Regarding your Aug. 12 editorial "Sounding retreat":
The practice you described concerning retreat rights given to past university administrators by current university administrators should be considered an unacceptable abuse of executive authority even in periods of prosperity. It smacks of a feeling of royalty. But in our current situation of recession, job losses, reduced budgets and financial hardships by most and with the necessity to cut back essential government services, it is beyond outrageous. How many teachers could be retained with the unconscionable bonuses being paid for these adjustments?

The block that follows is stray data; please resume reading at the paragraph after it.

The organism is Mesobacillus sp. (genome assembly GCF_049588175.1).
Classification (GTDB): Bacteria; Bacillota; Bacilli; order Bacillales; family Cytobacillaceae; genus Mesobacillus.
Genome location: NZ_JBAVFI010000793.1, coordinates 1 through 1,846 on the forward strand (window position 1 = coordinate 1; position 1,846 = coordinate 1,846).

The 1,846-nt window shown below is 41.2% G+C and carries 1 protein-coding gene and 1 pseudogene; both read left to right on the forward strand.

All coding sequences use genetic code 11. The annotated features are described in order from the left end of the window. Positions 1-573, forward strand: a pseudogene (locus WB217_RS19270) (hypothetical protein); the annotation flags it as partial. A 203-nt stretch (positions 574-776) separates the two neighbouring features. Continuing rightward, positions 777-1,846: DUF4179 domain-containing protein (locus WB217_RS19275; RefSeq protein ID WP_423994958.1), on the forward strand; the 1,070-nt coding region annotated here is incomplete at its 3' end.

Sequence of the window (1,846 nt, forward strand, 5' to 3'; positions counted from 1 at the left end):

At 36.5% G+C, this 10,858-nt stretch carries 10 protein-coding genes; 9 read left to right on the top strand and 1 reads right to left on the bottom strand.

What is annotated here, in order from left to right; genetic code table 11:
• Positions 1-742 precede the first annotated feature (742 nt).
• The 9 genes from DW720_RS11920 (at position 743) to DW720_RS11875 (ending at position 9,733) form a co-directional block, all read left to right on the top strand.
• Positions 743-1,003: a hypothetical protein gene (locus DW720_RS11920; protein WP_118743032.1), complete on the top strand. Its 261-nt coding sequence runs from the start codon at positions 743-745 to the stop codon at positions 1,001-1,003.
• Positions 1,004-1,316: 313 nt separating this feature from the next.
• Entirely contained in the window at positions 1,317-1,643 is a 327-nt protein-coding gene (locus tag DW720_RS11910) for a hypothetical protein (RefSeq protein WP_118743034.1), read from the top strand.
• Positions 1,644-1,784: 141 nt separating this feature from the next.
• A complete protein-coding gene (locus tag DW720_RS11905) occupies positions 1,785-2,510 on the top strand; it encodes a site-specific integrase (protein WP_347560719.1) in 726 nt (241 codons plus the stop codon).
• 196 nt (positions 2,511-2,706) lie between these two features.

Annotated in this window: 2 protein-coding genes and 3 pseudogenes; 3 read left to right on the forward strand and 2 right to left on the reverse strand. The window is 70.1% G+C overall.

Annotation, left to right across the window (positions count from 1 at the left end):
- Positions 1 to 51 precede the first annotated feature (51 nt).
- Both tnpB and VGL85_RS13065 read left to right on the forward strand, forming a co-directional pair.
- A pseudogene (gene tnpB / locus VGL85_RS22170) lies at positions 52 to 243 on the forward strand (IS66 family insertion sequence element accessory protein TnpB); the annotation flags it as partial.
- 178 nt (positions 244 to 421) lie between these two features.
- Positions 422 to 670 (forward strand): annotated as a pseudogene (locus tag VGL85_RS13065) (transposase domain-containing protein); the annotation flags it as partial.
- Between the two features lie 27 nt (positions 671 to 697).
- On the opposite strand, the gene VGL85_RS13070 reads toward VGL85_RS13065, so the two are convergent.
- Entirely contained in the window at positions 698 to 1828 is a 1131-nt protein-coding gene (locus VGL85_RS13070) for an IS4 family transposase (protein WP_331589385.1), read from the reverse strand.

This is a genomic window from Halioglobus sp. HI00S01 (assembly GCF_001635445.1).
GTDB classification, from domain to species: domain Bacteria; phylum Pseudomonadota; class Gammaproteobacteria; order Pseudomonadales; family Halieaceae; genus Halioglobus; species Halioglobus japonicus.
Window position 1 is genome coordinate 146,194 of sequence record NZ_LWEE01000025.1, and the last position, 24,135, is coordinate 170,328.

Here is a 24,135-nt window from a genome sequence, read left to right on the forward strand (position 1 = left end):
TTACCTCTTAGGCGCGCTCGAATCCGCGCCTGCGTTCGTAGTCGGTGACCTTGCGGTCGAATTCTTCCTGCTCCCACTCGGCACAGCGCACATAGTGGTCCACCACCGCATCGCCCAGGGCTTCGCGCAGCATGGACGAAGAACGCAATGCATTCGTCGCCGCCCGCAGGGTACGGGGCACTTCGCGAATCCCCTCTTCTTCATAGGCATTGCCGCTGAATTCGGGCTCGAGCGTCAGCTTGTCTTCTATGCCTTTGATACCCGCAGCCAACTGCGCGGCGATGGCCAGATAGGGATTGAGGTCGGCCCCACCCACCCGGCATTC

If a young senator with no previous executive experience can step into the job as president of the United States, it defies logic that a university chancellor, who had been a university professor, would need a six-month or a 12-month retreat with no specific job duties in order to re-acclimate himself/herself to resume teaching.
It is a further insult for proponents to assert that our students throughout our university system would suffer if this practice were eliminated permanently and immediately. The runaway upward spiraling college costs must be controlled if we want to help students.
Winston T. Hooker Sr., Cary